#7 News Story of 2017
Before NASA, there was NACA—the National Advisory Committee for Aeronautics, headquartered at the Langley Research Center in Hampton, Virginia. And before there were computers, there were human computers—mathematicians hired to double-check the numbers and calculations the engineers relied on.
In the 1940s, at the height of World War II, these human computers were women, and their calculations served the war effort to build more effective airplanes. Working in female-designated office spaces, they often received problems to solve with no context of the greater project at stake. Other times, male colleagues recruited them for specific projects. In the early years, some of these women were promoted to “mathematicians”—a status on par with entry-level male employees. But some eventually went on to work as engineers, solving the problems that got humans into space, on the moon, and beyond.
And as many as 50 or more of the women who worked at Langley in those decades were African American women.
“Growing up in Hampton, the face of science was brown like mine,” writes Margot Lee Shetterly, whose father was friends with many of these mathematicians, in her new book, Hidden Figures: The American Dream and the Untold Story of the Black Women Mathematicians Who Helped Win the Space Race. (The book was also the inspiration for a feature film to be released in January 2017.)
Shetterly tells the stories of women like Katherine Johnson, the physicist whose careful calculations put astronaut John Glenn into orbit and brought him safely back again; Dorothy Vaughan, who was NACA’s first black section leader and headed up the all-black West Computing group for more than a decade; and Mary Jackson, who rose from mathematician to aerospace engineer, working on problems of air flow while also helping other African American women achieve deserved career advancement.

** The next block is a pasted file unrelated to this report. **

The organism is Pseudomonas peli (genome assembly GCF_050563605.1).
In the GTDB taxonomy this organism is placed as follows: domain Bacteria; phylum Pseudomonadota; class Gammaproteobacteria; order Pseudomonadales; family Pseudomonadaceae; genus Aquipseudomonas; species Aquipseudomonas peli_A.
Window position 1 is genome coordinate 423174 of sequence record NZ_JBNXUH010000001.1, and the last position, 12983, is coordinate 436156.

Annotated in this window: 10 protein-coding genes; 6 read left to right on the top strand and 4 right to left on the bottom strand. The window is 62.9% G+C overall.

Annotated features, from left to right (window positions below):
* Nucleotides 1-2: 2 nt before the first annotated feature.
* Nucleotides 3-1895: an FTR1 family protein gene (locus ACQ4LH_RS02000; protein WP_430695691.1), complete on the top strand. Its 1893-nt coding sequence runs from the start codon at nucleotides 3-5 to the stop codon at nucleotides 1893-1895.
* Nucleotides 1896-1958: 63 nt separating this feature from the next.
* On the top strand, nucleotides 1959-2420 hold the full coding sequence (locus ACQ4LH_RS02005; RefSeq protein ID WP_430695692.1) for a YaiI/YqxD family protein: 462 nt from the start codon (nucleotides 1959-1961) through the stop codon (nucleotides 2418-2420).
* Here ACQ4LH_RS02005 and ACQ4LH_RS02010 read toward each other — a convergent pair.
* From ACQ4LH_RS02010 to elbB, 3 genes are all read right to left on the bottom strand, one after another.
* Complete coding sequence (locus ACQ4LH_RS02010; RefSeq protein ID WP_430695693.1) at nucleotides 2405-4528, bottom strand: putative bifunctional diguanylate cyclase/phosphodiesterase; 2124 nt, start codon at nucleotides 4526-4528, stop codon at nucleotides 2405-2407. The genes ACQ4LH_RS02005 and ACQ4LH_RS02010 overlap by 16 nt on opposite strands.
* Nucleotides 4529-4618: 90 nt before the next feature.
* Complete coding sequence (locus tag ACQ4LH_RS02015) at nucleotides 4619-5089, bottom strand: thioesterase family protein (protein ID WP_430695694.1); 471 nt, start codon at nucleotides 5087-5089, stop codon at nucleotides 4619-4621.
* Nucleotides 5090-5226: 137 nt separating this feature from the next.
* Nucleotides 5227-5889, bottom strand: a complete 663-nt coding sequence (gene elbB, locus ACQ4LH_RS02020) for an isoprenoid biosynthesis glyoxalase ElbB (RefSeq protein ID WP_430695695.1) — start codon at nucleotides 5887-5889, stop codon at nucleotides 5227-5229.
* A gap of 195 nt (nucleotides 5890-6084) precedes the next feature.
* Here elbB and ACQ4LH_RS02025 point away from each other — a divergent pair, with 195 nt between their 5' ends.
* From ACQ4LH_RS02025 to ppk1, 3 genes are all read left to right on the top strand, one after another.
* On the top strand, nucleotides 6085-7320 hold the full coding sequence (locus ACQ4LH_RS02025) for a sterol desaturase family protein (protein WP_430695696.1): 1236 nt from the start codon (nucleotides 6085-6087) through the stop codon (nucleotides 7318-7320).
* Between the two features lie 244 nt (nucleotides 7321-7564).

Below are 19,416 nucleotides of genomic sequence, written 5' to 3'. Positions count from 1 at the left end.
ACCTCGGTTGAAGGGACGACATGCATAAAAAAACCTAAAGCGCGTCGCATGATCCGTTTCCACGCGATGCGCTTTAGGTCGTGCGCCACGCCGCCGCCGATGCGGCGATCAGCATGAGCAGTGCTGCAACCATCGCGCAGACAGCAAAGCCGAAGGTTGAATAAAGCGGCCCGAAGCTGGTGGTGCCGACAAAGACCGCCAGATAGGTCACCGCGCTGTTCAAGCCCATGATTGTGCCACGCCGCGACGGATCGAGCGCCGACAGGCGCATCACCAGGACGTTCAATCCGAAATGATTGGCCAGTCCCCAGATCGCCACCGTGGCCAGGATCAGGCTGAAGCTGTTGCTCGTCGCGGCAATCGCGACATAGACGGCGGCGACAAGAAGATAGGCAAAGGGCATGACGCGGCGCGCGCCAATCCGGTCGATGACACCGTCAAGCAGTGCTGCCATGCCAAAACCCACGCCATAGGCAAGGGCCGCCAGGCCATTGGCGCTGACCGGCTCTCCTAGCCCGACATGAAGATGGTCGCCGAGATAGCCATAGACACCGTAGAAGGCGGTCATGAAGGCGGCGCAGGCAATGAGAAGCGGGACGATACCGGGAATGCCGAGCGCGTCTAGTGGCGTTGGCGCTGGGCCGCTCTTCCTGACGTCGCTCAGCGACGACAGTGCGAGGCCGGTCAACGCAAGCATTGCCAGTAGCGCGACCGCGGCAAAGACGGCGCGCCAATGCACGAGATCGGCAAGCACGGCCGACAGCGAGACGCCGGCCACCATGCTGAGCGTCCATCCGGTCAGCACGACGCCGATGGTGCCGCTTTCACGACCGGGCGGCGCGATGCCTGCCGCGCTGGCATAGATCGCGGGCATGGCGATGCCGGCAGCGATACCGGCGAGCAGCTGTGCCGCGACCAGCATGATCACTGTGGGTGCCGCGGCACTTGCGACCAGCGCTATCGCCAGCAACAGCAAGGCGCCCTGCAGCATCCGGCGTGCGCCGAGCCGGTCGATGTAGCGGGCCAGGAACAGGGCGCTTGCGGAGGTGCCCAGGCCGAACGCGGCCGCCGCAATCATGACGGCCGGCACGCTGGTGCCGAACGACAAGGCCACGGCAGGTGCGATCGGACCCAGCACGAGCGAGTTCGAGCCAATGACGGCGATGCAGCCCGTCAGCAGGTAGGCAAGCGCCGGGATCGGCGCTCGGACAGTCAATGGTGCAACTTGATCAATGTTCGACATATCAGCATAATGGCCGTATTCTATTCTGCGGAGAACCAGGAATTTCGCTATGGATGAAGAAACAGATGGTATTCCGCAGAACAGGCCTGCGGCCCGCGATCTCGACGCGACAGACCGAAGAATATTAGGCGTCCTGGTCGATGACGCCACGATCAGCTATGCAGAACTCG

Also joining Ira is Christine Darden, another engineer and mathematician whose story Shetterly recounts. After joining NACA in 1967 as a human computer, Darden moved into the labs in 1972 as an engineer and spent decades working on the “sonic boom” of supersonic travel. She and Shetterly recount the unique history of NASA’s African American mathematicians, set against the backdrop of World War II, the Cold War, the ensuing space race, and the Civil Rights movement.
Listening Comprehension Questions
- How did women, and then specifically African American women get their start at NACA (National Advisory Committee for Aeronautics), the predecessor to NASA? What role did the Civil Rights Movement play in opening these doors?
- What challenges did these women face due to their race? How did they handle it? How would you have handled it?
A 2016 study by the National Association of Education Statistics reported, African-American women are the most educated group in the U.S. population. Between 2009 and 2010, Black women earned 68% of associate's degrees, 66% of bachelor's degrees, 71% of master's degrees and 65% of all doctorate degrees awarded to Black students." However, African Americans and women are still underrepresented in the areas of science, technology, engineering and mathematics (STEM) according to a 2016 report by U.S. News & World Report
- Why might African American women be underrepresented in these fields?
- What actions could be taken to help change this by schools, families, the government, etc.?